|1895 Auburn Tigers football|
|Conference||Southern Intercollegiate Athletic Association|
|Record||2–1 (2–1 SIAA)|
|1895 Southern Intercollegiate Athletic Association football standings|
The 1895 Auburn Tigers football team represented Auburn University (then known as Agricultural and Mechanical College of Alabama) in the 1895 Southern Intercollegiate Athletic Association football season. It was the Tigers' fourth overall season and they competed as a member of the Southern Intercollegiate Athletic Association (SIAA). The team was led by head coach John Heisman, in his first year and finished with a record of two wins and one loss (2–1).
|November 9||at Vanderbilt||L 6–9|
|November 23||at Alabama||W 48–0|
|November 28||at Georgia||W 16–6|
The team executed a "hidden ball trick" in the game against Vanderbilt as Auburn seemed to run a revolving wedge. Vanderbilt still won however, 9 to 6; the first time in the history of southern football that a field goal decided a game. "Billy" Williams recalled:
I was playing left half for Auburn and Tichenor was quarterback. We were on Vandy's 15-yard line and had the ball in our possession. Tich passed the ball to me; I raised his jersey and hid the ball under it, at the same time dashing toward our right end, protected by several members of the Auburn team...Vandy thought I had the ball. Tich journeyed around his own left and went over the Vanderbilt's goal line. The first time the Vandy players knew Tich had the ball and had made a touchdown was when they saw him pulling the ball from under his jersey.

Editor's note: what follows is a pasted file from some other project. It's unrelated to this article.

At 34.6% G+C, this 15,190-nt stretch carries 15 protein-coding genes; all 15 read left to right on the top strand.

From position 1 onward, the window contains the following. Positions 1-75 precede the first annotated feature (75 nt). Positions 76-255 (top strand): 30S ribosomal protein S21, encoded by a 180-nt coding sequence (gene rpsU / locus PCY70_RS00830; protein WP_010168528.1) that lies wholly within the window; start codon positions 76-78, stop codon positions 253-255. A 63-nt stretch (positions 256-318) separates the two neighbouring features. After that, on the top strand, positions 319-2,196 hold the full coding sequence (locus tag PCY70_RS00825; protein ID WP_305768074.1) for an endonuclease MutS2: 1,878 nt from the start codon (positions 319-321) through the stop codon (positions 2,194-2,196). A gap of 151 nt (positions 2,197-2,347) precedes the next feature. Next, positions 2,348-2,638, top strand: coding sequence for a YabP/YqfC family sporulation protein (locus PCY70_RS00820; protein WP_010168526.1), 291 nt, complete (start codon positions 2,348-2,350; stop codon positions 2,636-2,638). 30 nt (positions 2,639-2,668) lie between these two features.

Quarterback Reynolds Tichenor described the nature of the play as follows:
"The play was simply this. When the ball was snapped it went to a halfback. The play was closely massed and well screened. The halfback then thrust the ball under the back of my jersey. Then he would crash into the line. After the play I simply trotted away to a touchdown.
The Tigers again used the play against Georgia. Georgia coach Pop Warner later used the trick in 1897 while at Cornell against Penn State; and again and most famously in 1903 while at Carlisle against Harvard, attracting national attention in a close loss.